By Daniel Zumpano, SCSU Journalism student
Daniel Zumpano, a journalism student at Southern Connecticut State University, reported this story as part of Journalism Capstone coursework on World War I.
Clinton has honored its veterans with a monument erected in front of the Andrews Memorial Town Hall for the last 70 years.
There are not many alive today who were there, Nov. 13, 1946, to witness the dedication, parade, banquet and ball that took place when the town welcomed home many of its World War II veterans.
In attendance that day was state Cmdr. Louis J. Chevallier of the American Legion, Thomas Wall of the Marine Corps League, Maj. Ralph Powers, who was representing then-Gov. Raymond E. Baldwin, and hundreds of residents, according to a 1946 article in the Clinton Recorder.
At 2 p.m. a line of between 30 and 40 floats formed a nearly mile-long parade. This preceded a dedication ceremony and a banquet dinner inside the Town Hall for the veterans and distinguished guests. More than 200 people, including the parents of the four soldiers who lost their lives during World War II, lined the halls for a turkey dinner two weeks before Thanksgiving Day.
To finish, all of the guests participated in a ball consisting of an orchestra and a grand march that ended sometime past 11 p.m.
“There is a great sense of history in town,” said Charlotte Neely, librarian for the Clinton Historical Society. “It’s exciting. Some families have multiple family members who fought in multiple wars. It is impressive to see.”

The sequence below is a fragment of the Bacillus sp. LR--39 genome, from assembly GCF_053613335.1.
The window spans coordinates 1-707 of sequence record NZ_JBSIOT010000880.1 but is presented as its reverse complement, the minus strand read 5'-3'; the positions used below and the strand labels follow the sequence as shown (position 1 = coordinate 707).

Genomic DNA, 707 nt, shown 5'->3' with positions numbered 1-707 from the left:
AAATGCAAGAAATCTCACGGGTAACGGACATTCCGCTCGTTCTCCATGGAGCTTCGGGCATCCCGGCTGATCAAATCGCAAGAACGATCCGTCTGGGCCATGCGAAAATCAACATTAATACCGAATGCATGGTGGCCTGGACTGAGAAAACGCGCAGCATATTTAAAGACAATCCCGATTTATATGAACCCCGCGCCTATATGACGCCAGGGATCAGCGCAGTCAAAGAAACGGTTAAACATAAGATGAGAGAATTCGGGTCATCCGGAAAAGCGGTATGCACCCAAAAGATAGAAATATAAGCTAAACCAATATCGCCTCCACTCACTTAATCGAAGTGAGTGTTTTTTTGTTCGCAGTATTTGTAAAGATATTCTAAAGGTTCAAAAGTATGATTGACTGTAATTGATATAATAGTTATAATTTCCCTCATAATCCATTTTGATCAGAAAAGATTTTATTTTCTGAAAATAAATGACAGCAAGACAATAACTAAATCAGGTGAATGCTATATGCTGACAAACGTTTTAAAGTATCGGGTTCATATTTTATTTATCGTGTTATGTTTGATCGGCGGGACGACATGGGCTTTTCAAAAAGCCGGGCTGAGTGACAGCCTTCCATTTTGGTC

The monument was pursued by town officials after the idea was put forward in May 1945 by the Cockaponsett Tribe No. 77 Improved Order of Red Men.
It was built and designed by the Fox-Becker Granite Co. of Middletown and is made of Barre granite.
Originally the monument was built with one large slab measuring 9 feet tall and just over 5 feet wide, tapering to 4 feet wide as it extends upward and two “wings” on each side that measure 4-1/2 feet tall and just under 5 feet wide. This also included a base to the monument that measures 1 foot in length.
In November 2008, the Clinton Administration’s Veterans Affairs Committee partnered with the Clinton American Legion Post No. 66 to push for two additional granite slabs to be added to each side of the monument in order to increase the space for names to be added for veterans of the Gulf War and the wars in Iraq and Afghanistan.
The funding for this project was pushed by former First Selectman Willie Fritz and was completed in early 2009.
“They came in and had tried to get this done in the past with some resistance,” said Fritz. “I supported it wholeheartedly and we did run into a little opposition at the Board of Finance level, but ultimately we got the money approved and we worked with them.”
The Getty Granite Co. from Salem, Connecticut provided the granite in eight pieces, according to a 2008 article in the Harbor News.
Clinton Department of Public Works along with local business Schumack Engineered Construction were responsible for the installation and the back of the memorial was also smoothed out and widened.
The monument continues to be a testament to those who served and died and is one of Fritz’s proudest accomplishments as first selectman.
“I have a great uncle that fought in World War II. Money was never an object for me. We wanted to honor the men and women from years past who served our country,” Fritz said.
To view a full list of the names on the memorial, click here to view a PDF file.